LSU’s Kim Mulkey reacts to Washington Post article she threatened to sue over

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Kim Mulkey said she didn’t have any time to read the Washington Post story about her before her big game on Saturday. 

The article, which Mulkey preemptively threatened the outlet over before it was even published, came out just hours before No. 3-seeded LSU defeated No. 2 UCLA, 78-69, in a Sweet 16 clash Saturday afternoon. 

“You’re telling me something I didn’t know, so you’re the bearer of good news, bad news, however you want to look at it,” Mulkey told ESPN’s Holly Rowe when the latter revealed that the article had been published. “But are you really surprised? Are you really surprised by the timing of it? But I can tell you I haven’t read it. Don’t know that I will read it. I’ll leave that up to my attorneys.” 

Kim Mulkey reacts during LSU’s NCAA Tournament game against UCLA on March 30, 2024. Getty Images

When asked a similar question after the game, Mulkey reiterated what she told ESPN earlier, adding that, “Must have thought y’all would look at it, get some clicks or be a distraction.” 

The article reported on how Mulkey allegedly treated gay players, her relationship with Brittney Griner, how she acted during her tenure at Baylor — where she was previously the women’s basketball coach — during the football’s sexual assault scandal, details about her relationship with her father and her comments about LSU star Angel Reese. 

Mulkey’s attorneys said the coach has not treated gay players “more harshly or differently” in a letter to the Washington Post. 

Mulkey, through her attorneys, also pushed back that she has not supported Griner, who was imprisoned in Russia for 294 days. 

After rumors of a looming Washington Post article about Mulkey emerged last week, she railed against the outlet and the reporter, Kent Babb. 

Kim Mulkey said she’ll let her lawyers handle the Washington Post article.

“I wouldn’t normally discuss media rumors about me, but I felt the need to publicly address what exactly this reporter for the Washington Post has been doing the past several years,” Mulkey said last Saturday. “And the lengths he has gone to try and put a hit piece together. This reporter has been working on a story about me for two years. After two years of trying to get me to sit with him for an interview, he contacts LSU on Tuesday, as we were getting ready for the first-round game of this [NCAA] tournament, with more than a dozen questions, demanding a response by Thursday right before we’re scheduled to tip off. Are you kidding me? 

“This was a ridiculous deadline that LSU and I could not possibly meet, and the reporter knew it. It’s just an attempt to prevent me from commenting and an attempt to distract us from this tournament. It ain’t gonna work, buddy. Unfortunately, this is part of a pattern that goes back years. I told this reporter two years ago that I didn’t appreciate the hit job he wrote on [LSU football coach] Brian Kelly, and that’s why I wasn’t going to do an interview with him.”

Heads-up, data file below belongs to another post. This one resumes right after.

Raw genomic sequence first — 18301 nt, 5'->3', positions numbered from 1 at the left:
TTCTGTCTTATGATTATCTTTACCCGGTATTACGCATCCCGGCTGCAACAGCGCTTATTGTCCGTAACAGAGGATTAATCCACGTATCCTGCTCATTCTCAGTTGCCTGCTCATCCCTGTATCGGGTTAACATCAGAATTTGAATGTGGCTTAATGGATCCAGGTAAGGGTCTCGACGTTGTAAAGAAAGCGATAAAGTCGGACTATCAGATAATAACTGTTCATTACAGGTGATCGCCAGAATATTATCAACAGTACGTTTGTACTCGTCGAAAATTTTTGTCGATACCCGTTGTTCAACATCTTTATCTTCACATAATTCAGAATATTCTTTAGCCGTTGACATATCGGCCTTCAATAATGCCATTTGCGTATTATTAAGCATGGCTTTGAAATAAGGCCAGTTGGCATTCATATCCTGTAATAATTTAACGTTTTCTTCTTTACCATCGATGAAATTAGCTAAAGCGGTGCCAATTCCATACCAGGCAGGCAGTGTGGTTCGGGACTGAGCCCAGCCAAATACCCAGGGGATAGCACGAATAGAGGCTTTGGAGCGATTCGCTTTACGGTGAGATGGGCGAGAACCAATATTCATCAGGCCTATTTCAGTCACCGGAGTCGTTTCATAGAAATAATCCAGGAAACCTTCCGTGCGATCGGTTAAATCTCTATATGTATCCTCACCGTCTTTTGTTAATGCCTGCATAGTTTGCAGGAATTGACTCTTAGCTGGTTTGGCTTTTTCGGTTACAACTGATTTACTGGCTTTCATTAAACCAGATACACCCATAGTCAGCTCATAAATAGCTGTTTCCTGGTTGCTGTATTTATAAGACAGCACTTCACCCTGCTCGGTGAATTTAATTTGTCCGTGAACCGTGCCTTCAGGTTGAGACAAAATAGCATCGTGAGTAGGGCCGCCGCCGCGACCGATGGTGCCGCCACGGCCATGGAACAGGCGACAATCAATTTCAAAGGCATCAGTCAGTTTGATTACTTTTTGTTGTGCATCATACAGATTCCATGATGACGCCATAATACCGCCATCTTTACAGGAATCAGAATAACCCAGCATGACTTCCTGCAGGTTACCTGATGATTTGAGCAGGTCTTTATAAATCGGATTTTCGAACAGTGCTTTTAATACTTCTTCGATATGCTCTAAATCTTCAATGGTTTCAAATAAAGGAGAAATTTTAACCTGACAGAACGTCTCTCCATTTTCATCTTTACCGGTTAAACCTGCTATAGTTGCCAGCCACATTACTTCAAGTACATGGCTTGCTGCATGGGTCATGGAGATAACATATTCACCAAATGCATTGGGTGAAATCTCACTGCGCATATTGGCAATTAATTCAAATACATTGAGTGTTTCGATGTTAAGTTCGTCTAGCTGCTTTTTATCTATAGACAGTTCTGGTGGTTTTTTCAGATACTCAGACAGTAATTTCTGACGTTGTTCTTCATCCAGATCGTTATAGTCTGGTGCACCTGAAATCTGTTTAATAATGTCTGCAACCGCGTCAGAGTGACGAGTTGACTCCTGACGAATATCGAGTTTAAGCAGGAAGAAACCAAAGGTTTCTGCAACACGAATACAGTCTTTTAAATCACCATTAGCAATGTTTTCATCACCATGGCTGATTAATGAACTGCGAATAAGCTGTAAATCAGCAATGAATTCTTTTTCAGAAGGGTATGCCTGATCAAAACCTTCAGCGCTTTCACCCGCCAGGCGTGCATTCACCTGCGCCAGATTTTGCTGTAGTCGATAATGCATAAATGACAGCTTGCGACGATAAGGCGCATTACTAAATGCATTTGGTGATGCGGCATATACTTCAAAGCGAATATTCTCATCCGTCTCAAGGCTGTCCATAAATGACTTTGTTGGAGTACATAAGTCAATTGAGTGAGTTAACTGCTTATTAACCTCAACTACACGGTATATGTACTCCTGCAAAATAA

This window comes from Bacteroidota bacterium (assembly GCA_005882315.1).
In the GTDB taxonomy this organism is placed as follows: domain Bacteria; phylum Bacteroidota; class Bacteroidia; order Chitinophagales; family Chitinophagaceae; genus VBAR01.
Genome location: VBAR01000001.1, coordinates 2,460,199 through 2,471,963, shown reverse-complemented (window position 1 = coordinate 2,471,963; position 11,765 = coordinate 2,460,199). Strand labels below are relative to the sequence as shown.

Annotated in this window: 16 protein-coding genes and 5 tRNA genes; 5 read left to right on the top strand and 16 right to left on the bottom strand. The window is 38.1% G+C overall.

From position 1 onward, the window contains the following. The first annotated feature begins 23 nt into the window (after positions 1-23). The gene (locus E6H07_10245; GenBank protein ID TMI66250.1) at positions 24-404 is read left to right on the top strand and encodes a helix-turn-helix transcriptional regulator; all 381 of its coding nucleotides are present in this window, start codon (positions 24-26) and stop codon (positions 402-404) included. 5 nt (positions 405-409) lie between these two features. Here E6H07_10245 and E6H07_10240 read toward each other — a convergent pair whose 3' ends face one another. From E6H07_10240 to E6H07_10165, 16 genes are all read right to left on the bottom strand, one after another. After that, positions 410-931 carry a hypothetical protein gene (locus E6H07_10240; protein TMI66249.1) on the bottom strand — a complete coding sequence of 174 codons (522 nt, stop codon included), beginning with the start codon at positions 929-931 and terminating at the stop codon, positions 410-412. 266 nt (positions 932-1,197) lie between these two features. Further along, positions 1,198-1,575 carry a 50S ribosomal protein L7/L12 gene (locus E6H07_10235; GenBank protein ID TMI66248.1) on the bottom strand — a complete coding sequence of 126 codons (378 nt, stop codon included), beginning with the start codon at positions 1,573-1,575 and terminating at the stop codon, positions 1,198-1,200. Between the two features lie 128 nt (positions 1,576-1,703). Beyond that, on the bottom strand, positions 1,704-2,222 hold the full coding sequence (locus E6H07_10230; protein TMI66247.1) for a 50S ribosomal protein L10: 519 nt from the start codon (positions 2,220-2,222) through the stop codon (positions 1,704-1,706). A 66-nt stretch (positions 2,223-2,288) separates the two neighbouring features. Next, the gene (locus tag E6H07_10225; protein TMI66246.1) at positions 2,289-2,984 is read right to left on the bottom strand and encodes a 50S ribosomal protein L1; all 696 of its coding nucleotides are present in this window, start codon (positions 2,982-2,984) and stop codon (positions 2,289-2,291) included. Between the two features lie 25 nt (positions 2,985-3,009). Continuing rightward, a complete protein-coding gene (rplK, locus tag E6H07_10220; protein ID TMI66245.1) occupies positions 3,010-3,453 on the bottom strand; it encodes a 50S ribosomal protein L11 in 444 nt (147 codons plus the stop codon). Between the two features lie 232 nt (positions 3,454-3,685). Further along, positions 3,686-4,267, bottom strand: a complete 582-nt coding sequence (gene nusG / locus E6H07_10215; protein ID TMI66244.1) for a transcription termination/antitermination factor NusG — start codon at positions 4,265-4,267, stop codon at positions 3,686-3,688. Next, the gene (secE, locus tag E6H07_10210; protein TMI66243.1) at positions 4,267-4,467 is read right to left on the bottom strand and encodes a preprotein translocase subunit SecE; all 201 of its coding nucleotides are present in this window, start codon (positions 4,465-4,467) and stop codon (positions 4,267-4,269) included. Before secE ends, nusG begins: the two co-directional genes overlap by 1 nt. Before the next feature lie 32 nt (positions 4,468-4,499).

“After that, the reporter called two former college coaches of mine and left multiple messages that he was with me in Baton Rouge to get them to call him back — trying to trick these coaches into believing that I was working with the Washington Post on a story.” 

The Washington Post published an article about Kim Mulkey on Saturday. The Washington Post via Getty Images

Through her attorneys, Mulkey also said she was not happy the Washington Post reached out to her family for the story, adding that they did not “relate in any way to her career.” 

LSU did not immediately respond to a request for comment from The Post about the Washington Post article. 

After Saturday’s game, Mulkey also criticized a column published by the Los Angeles Times on Friday that contrasted the styles of UCLA and LSU. 

She said she has no issues with reporters criticizing coaches, but she took issue about what was written about the players. 

Head coach Kim Mulkey of the LSU Tigers reacts in a game against the UCLA Bruins during the second half in the Sweet 16 round of the NCAA Women’s Basketball Tournament at MVP Arena on March 30, 2024 in Albany, New York. Getty Images

“The one thing I’m not going to let you do, I’m not going to let you attack young people, and there were some things in this commentary, guys, that you should be offended by as women,” Mulkey said Saturday. “It was so sexist, and they don’t even know it.”

Warning: A search of the terms below will bring up graphic content

“It was good versus evil in that game today,” she added. “Evil? Called us dirty debutantes? Take your phone out right now and Google dirty debutantes and tell me what it says. Dirty debutantes? Are you kidding me? 

“I’m not going to let you talk about 18- to 21-year-old kids in that tone. It was even sexist for this reporter to say UCLA was milk and cookies.”

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